ES stands for emotional spark — the way the adolescent brain changes enable emotions to influence our thinking more than in earlier or later years. The reason? To energize adolescents to leave home and be out in the world. The downsides? You can get pretty flooded with emotions, or feel irritable or moody. The upside of this increase in emotions is that life can be filled with passion and purpose, vitality, and aliveness. That’s really what these emotions can give you.
SE is for social engagement — the adolescent brain’s changes, in an area called the “limbic region,” encourage you to connect more with peers, to lean on them when you feel upset more than you used to on at your parents. The reason for this move toward your peers is that when you are finally out of the home, you’ll need the social skills to survive and do well in life. Relationships are a crucial part of living a full life. The downside? Sometimes we can give up our sense of morality–of right and wrong–for the sake of membership in a peer group. But the upside can be maximized if we develop an “internal compass” that keeps us connected to our personal values so we don’t fall into the trap of peer pressure. Then we can enjoy the great result of good and meaningful friendships.
N is for novelty — seeking new things like new experiences, ways of thinking, environments, adventures. The reason for this novelty-seeking is to prepare you to leave the familiar, certain, comfortable, and safe home you grew up in. Two processes in the brain create this change. One is an alteration in the reward circuit of the brain that basically increases the release of a natural substance in your brain called dopamine. Novelty is a great way to release dopamine. The other change is in something called hyper-rational thinking, where you mostly focus your attention on the exciting parts of a choice and pay little attention to the potential harmful parts. The downside of novelty-seeking is that adolescents are three times more likely to have an avoidable event with long-term consequences, like bodily injury or death. Because many addictive activities involve the dopamine system, it is during adolescence that we are most likely to develop a dependence on tobacco, alcohol, or even sugary foods. Yikes! So what’s the upside? Novelty-seeking gives you the courage to leave home — and to try out new ways of being in the world. That’s pretty exciting, and necessary to support your transition into adulthood.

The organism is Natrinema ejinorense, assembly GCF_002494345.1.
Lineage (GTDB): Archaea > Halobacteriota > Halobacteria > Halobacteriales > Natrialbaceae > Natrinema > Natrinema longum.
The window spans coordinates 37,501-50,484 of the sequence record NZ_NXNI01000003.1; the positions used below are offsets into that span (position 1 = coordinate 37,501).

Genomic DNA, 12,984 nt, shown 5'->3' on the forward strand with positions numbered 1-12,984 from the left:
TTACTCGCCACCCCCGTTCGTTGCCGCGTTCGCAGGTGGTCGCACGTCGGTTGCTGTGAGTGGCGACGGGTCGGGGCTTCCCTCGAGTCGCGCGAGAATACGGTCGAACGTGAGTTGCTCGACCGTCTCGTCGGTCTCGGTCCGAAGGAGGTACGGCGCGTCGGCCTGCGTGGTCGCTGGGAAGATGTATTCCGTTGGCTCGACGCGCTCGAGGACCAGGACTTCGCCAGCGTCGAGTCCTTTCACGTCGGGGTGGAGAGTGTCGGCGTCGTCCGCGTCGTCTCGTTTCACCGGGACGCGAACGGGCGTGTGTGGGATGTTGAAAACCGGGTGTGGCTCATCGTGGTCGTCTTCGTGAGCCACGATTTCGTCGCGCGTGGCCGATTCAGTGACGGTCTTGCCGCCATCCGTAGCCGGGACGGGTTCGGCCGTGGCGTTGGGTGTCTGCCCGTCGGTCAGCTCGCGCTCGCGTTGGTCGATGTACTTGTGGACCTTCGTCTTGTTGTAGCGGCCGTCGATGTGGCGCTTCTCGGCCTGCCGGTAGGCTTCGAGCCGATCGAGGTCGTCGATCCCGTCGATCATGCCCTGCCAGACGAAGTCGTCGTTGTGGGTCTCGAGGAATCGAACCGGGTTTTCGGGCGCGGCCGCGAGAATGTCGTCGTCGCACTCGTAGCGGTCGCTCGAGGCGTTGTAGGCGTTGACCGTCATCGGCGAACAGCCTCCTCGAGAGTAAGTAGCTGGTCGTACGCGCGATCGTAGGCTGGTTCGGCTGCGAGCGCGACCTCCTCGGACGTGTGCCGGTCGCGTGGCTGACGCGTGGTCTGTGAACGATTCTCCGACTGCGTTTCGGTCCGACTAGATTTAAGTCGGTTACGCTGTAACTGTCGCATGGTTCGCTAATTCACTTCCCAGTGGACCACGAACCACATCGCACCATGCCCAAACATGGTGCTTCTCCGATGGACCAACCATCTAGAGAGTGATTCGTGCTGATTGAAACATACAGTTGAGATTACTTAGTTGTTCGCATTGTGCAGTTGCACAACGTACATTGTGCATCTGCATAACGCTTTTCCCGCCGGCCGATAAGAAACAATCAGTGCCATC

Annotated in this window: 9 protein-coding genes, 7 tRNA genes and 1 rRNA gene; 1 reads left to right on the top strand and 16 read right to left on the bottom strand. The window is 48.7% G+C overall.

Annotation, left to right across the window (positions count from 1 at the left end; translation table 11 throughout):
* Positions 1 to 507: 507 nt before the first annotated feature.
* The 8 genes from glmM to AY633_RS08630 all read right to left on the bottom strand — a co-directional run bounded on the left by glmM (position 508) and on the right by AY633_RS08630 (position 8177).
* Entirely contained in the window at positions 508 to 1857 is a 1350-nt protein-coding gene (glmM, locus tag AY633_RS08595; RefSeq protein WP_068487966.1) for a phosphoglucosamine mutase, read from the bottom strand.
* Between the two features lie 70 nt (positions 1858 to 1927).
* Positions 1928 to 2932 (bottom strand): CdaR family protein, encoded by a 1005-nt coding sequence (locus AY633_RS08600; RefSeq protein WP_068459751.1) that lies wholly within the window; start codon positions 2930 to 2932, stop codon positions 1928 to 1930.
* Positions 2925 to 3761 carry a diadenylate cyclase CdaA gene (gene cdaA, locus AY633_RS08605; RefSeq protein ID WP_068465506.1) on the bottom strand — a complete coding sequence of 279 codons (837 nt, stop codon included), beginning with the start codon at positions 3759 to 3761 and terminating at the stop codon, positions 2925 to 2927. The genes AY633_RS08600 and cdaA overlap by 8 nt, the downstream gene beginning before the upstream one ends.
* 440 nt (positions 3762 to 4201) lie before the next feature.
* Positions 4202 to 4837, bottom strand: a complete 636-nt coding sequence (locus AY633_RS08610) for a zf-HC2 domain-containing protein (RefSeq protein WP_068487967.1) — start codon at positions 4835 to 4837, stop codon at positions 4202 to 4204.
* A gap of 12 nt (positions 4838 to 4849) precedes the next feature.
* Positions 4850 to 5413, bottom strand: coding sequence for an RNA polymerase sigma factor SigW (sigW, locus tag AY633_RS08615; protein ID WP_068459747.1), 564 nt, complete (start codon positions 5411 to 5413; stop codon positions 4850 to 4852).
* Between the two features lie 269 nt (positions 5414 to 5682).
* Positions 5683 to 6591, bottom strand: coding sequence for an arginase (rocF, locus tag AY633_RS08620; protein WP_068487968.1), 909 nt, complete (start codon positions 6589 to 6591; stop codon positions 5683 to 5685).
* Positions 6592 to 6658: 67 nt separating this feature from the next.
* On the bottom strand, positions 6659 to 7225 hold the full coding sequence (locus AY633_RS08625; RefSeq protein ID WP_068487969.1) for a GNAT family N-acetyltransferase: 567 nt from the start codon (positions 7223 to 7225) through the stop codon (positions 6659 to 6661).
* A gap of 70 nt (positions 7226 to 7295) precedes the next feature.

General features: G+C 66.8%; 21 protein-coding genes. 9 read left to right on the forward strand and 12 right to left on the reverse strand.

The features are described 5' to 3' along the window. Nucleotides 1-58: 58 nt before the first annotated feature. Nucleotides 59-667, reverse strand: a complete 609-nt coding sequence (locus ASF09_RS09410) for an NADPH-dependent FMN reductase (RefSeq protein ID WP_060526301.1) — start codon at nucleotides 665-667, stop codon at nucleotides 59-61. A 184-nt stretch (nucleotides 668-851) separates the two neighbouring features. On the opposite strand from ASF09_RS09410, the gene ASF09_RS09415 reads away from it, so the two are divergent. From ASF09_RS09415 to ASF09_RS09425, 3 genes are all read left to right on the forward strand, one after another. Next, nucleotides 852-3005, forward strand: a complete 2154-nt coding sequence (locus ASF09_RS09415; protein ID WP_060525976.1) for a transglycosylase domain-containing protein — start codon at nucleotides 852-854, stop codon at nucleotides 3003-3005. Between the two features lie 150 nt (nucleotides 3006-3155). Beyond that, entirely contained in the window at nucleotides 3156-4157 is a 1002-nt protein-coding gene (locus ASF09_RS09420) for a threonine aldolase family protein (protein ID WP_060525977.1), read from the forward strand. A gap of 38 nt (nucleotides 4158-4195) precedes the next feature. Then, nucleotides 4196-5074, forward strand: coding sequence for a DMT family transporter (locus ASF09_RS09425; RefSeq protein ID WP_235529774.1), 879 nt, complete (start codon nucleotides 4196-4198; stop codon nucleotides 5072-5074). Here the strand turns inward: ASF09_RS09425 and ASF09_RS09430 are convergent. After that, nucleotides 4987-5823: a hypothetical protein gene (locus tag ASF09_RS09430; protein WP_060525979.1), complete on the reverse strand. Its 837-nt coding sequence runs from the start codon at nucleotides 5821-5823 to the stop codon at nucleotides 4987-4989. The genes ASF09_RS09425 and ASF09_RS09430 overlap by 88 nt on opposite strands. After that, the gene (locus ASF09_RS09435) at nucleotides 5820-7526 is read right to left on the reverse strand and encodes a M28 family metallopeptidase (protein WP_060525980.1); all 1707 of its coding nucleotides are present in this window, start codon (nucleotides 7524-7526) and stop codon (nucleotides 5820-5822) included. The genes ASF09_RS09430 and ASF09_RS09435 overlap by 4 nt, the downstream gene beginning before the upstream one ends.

CE stands for creative exploration — the way we challenge our minds to think in new ways, and push against the status quo, to think about a world that could be, not just how it is. What’s this creativity for? In small and big ways, exploring the world with your mind allows you to be more adaptive. As the environment we live in is always changing, it is adolescents who are the ones most prepared to take on an ever-evolving world. The downside is that you can feel let down by adults, now that your mind has developed to challenge their authority and wisdom. You can feel disillusioned and disoriented as the world you just accepted as true and the “way it must be” is now seen with fresh eyes. And adults can get challenged and irritated with this adolescent freedom of thinking, too. But the upside is huge. You can take on the world in new ways, finding creative solutions to some problems that others may not have been able to solve.